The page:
One of the reliable citizens and substantial business men of Garfield,
LaSalle county, is the gentleman of whom this sketch is penned. Pie has ever
been sincerely interested in the growth and prosperity of this town and
county, and is entitled to great credit for the public spirit which he has
manifested at all times. A review of his life will prove of interest to his
numerous friends and cannot fail to be an inspiration to the rising
generation — to those especially who are starting out to fight the battle of
life empty-handed as he did a few years ago.
He is of German extraction and comes of two sterling Pennsylvania families. His paternal great-grandfather was a hero of the American war for independence; and his grandfather, John Jacob Winter, was a native of Germany, but at an early age became a resident of the Keystone state. Later he removed to Ohio and spent the declining years of his life on a farm in Licking county. He died when in his sixty-third year, respected and admired by all who knew him. For a number of years he had been a minister of the gospel, being identified with the United Brethren church. To himself and wife, whose maiden name was Catherine Miller, five sons and a daughter were born.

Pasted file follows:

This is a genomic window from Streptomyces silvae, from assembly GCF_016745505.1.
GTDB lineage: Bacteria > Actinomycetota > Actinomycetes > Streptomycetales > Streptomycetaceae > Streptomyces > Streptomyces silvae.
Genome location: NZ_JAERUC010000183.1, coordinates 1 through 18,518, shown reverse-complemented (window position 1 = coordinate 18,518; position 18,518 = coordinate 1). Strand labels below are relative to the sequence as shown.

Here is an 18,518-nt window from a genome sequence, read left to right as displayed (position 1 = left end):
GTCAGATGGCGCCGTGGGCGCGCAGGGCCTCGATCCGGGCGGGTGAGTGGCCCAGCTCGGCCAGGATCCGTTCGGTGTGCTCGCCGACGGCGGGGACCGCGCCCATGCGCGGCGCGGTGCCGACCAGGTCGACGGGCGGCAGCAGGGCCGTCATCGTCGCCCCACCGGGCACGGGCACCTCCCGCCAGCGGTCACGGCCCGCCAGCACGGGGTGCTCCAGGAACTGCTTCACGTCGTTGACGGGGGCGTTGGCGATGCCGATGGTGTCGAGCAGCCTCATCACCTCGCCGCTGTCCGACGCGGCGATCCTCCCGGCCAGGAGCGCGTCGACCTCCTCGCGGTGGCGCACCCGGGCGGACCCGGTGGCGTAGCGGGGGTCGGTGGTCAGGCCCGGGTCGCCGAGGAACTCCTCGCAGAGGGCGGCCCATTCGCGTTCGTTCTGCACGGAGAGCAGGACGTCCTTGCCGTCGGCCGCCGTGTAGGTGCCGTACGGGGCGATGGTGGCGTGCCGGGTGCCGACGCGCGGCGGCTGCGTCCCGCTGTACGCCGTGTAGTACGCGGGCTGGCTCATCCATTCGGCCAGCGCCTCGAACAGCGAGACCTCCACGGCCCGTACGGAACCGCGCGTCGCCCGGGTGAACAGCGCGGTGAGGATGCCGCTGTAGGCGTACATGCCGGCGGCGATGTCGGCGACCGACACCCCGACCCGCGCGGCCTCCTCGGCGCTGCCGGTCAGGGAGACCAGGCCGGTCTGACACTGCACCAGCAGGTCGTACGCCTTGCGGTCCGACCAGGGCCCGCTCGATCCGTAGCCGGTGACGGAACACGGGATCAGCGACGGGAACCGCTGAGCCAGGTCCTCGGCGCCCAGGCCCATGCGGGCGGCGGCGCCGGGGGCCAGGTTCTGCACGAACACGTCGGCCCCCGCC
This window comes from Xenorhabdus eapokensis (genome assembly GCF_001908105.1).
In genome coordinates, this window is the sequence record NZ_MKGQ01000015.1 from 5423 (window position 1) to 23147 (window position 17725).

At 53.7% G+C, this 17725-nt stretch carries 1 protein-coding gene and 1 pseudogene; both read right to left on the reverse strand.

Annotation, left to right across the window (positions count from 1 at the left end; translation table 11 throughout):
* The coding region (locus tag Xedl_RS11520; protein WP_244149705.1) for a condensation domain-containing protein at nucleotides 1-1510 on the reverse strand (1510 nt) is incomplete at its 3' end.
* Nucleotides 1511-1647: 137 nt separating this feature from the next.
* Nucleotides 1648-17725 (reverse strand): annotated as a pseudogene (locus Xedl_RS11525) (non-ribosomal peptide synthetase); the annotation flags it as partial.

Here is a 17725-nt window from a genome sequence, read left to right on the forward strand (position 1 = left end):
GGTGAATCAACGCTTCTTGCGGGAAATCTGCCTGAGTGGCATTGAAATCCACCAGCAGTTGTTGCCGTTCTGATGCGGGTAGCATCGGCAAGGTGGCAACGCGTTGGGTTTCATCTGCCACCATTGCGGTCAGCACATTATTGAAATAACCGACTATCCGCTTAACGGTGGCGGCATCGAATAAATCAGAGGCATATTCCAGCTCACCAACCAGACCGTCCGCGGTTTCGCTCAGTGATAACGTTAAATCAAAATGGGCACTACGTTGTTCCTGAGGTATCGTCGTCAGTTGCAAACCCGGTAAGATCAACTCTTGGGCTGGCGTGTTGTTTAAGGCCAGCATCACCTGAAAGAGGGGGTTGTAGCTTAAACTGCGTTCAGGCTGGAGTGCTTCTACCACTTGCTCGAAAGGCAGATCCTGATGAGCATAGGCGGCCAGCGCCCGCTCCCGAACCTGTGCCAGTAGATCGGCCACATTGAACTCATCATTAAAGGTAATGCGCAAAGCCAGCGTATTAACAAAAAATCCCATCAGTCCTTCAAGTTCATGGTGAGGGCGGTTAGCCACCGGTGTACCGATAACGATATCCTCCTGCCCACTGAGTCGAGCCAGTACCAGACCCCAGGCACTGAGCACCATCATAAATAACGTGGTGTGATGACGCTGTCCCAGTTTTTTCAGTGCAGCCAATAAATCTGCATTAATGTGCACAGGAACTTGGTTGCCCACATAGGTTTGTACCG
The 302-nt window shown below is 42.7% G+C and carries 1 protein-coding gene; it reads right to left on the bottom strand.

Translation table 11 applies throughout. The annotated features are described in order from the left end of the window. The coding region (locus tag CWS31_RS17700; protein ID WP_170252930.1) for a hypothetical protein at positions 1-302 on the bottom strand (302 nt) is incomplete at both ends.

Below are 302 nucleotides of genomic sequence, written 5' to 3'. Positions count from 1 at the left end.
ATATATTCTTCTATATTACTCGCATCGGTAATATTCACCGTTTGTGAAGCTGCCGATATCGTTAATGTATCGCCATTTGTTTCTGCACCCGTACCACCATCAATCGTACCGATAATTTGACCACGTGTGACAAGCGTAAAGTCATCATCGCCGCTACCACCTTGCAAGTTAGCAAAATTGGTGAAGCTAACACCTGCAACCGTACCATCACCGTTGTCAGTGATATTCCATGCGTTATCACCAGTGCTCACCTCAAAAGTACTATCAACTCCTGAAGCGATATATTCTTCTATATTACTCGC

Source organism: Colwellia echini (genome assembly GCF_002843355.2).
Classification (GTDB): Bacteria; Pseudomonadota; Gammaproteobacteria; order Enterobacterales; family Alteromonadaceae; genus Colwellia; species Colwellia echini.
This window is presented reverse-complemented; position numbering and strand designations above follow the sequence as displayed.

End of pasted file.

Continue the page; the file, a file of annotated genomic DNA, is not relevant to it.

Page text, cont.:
One of the sons, Daniel Winter, was the father of our subject. Born in Pennsylvania, he went to Ohio with his family in 1837, and in 1875 came to Illinois. For a wife he first chose Sarah Simmons, a native of the Keystone state, and after her death, in 1835, he wedded Susanna Ann Beabout. Three sons and one daughter were born of the first union. The daughter is now deceased, and the sons are Nicholas C of Villisca, Iowa; David S., of Ottawa, Illinois; and John J. Mrs. Susanna Winter departed this life February 13, 1875, after which event the father made his home with our subject until the summons to the silent land came to him. January J 2. 1877, when he was in his seventy-second year.